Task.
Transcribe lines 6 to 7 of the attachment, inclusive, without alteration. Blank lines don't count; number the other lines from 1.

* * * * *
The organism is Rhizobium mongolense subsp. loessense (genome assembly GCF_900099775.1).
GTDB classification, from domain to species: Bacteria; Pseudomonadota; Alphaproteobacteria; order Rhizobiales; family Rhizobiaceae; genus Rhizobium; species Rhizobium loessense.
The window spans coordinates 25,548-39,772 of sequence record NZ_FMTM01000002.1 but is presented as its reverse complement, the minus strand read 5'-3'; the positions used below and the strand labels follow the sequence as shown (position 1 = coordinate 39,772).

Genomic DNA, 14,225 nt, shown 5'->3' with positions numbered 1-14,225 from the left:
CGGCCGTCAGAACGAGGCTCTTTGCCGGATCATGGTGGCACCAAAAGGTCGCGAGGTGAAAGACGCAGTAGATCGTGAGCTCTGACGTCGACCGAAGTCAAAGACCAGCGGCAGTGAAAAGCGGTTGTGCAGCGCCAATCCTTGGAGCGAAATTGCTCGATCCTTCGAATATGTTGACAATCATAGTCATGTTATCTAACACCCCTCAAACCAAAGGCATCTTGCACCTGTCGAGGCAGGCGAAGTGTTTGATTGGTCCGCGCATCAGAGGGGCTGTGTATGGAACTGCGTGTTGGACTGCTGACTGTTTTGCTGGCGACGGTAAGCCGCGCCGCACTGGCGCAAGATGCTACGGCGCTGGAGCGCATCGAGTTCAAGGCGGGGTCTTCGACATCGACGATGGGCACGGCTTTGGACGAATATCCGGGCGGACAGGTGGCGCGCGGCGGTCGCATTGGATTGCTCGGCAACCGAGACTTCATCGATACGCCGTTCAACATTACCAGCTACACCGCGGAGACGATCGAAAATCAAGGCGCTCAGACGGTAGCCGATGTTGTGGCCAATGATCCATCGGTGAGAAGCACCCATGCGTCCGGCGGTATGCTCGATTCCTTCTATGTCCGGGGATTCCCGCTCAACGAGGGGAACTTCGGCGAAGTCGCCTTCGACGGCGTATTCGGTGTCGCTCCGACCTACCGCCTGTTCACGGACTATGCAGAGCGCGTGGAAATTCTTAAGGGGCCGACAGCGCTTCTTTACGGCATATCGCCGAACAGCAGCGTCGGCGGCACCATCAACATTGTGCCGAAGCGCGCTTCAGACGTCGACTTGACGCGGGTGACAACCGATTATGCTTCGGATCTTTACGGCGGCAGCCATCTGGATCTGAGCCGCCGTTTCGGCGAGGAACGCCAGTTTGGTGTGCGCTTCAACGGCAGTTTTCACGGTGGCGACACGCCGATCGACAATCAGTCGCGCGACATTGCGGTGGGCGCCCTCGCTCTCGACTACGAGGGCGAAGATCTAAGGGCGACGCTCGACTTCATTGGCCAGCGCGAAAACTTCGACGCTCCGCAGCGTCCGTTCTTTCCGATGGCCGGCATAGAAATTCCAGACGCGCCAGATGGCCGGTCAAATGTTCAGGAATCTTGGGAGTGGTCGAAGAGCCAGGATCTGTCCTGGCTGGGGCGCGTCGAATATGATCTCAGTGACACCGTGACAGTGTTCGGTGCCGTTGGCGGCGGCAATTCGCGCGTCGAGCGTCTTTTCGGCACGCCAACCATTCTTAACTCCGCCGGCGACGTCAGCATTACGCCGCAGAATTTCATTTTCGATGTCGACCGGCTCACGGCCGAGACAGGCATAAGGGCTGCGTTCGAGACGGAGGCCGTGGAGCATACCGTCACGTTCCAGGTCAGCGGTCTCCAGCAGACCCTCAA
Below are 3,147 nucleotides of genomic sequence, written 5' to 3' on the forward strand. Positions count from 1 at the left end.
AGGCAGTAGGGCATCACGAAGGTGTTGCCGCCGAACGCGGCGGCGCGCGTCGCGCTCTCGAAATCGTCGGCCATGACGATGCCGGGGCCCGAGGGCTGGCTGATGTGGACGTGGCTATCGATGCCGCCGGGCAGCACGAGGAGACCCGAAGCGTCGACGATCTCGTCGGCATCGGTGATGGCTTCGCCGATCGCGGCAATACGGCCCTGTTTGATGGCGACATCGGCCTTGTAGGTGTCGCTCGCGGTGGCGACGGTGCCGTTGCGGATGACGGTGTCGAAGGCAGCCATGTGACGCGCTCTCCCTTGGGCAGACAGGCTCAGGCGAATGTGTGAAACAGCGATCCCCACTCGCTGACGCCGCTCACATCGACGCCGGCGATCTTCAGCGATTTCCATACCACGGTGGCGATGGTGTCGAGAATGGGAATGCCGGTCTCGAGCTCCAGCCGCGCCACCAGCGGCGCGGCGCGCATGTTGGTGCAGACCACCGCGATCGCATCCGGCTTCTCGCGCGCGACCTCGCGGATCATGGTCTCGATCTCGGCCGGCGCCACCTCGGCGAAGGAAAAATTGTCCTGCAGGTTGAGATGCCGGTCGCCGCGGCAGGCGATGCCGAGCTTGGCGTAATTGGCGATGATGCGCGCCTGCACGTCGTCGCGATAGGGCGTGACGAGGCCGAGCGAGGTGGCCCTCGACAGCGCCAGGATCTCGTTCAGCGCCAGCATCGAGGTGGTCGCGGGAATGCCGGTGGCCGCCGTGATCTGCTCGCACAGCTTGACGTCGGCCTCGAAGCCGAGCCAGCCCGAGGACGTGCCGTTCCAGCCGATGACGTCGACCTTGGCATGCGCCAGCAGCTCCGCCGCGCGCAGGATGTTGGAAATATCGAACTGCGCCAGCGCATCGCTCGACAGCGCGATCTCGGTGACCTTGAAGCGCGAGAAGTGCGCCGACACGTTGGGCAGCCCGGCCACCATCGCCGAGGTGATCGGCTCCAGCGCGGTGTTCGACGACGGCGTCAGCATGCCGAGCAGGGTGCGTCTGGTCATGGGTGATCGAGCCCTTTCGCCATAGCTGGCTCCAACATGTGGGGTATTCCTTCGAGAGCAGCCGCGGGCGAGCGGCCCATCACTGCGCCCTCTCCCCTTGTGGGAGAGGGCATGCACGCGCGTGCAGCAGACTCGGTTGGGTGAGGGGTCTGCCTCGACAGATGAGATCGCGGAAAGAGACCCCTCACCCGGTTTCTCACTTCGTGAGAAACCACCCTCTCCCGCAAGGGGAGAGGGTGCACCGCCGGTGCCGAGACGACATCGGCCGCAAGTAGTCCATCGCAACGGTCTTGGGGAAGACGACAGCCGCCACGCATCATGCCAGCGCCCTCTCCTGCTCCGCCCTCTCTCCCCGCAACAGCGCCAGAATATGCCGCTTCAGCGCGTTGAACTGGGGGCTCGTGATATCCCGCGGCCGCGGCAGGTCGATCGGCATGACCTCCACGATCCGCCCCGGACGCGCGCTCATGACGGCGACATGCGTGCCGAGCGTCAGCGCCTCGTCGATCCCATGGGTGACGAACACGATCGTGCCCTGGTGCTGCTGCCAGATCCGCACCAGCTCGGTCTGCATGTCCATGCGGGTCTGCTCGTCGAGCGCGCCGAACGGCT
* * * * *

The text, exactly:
Below are 3,147 nucleotides of genomic sequence, written 5' to 3' on the forward strand. Positions count from 1 at the left end.
AGGCAGTAGGGCATCACGAAGGTGTTGCCGCCGAACGCGGCGGCGCGCGTCGCGCTCTCGAAATCGTCGGCCATGACGATGCCGGGGCCCGAGGGCTGGCTGATGTGGACGTGGCTATCGATGCCGCCGGGCAGCACGAGGAGACCCGAAGCGTCGACGATCTCGTCGGCATCGGTGATGGCTTCGCCGATCGCGGCAATACGGCCCTGTTTGATGGCGACATCGGCCTTGTAGGTGTCGCTCGCGGTGGCGACGGTGCCGTTGCGGATGACGGTGTCGAAGGCAGCCATGTGACGCGCTCTCCCTTGGGCAGACAGGCTCAGGCGAATGTGTGAAACAGCGATCCCCACTCGCTGACGCCGCTCACATCGACGCCGGCGATCTTCAGCGATTTCCATACCACGGTGGCGATGGTGTCGAGAATGGGAATGCCGGTCTCGAGCTCCAGCCGCGCCACCAGCGGCGCGGCGCGCATGTTGGTGCAGACCACCGCGATCGCATCCGGCTTCTCGCGCGCGACCTCGCGGATCATGGTCTCGATCTCGGCCGGCGCCACCTCGGCGAAGGAAAAATTGTCCTGCAGGTTGAGATGCCGGTCGCCGCGGCAGGCGATGCCGAGCTTGGCGTAATTGGCGATGATGCGCGCCTGCACGTCGTCGCGATAGGGCGTGACGAGGCCGAGCGAGGTGGCCCTCGACAGCGCCAGGATCTCGTTCAGCGCCAGCATCGAGGTGGTCGCGGGAATGCCGGTGGCCGCCGTGATCTGCTCGCACAGCTTGACGTCGGCCTCGAAGCCGAGCCAGCCCGAGGACGTGCCGTTCCAGCCGATGACGTCGACCTTGGCATGCGCCAGCAGCTCCGCCGCGCGCAGGATGTTGGAAATATCGAACTGCGCCAGCGCATCGCTCGACAGCGCGATCTCGGTGACCTTGAAGCGCGAGAAGTGCGCCGACACGTTGGGCAGCCCGGCCACCATCGCCGAGGTGATCGGCTCCAGCGCGGTGTTCGACGACGGCGTCAGCATGCCGAGCAGGGTGCGTCTGGTCATGGGTGATCGAGCCCTTTCGCCATAGCTGGCTCCAACATGTGGGGTATTCCTTCGAGAGCAGCCGCGGGCGAGCGGCCCATCACTGCGCCCTCTCCCCTTGTGGGAGAGGGCATGCACGCGCGTGCAGCAGACTCGGTTGGGTGAGGGGTCTGCCTCGACAGATGAGATCGCGGAAAGAGACCCCTCACCCGGTTTCTCACTTCGTGAGAAACCACCCTCTCCCGCAAGGGGAGAGGGTGCACCGCCGGTGCCGAGACGACATCGGCCGCAAGTAGTCCATCGCAACGGTCTTGGGGAAGACGACAGCCGCCACGCATCATGCCAGCGCCCTCTCCTGCTCCGCCCTCTCTCCCCGCAACAGCGCCAGAATATGCCGCTTCAGCGCGTTGAACTGGGGGCTCGTGATATCCCGCGGCCGCGGCAGGTCGATCGGCATGACCTCCACGATCCGCCCCGGACGCGCGCTCATGACGGCGACATGCGTGCCGAGCGTCAGCGCCTCGTCGATCCCATGGGTGACGAACACGATCGTGCCCTGGTGCTGCTGCCAGATCCGCACCAGCTCGGTCTGCATGTCCATGCGGGTCTGCTCGTCGAGCGCGCCGAACGGCT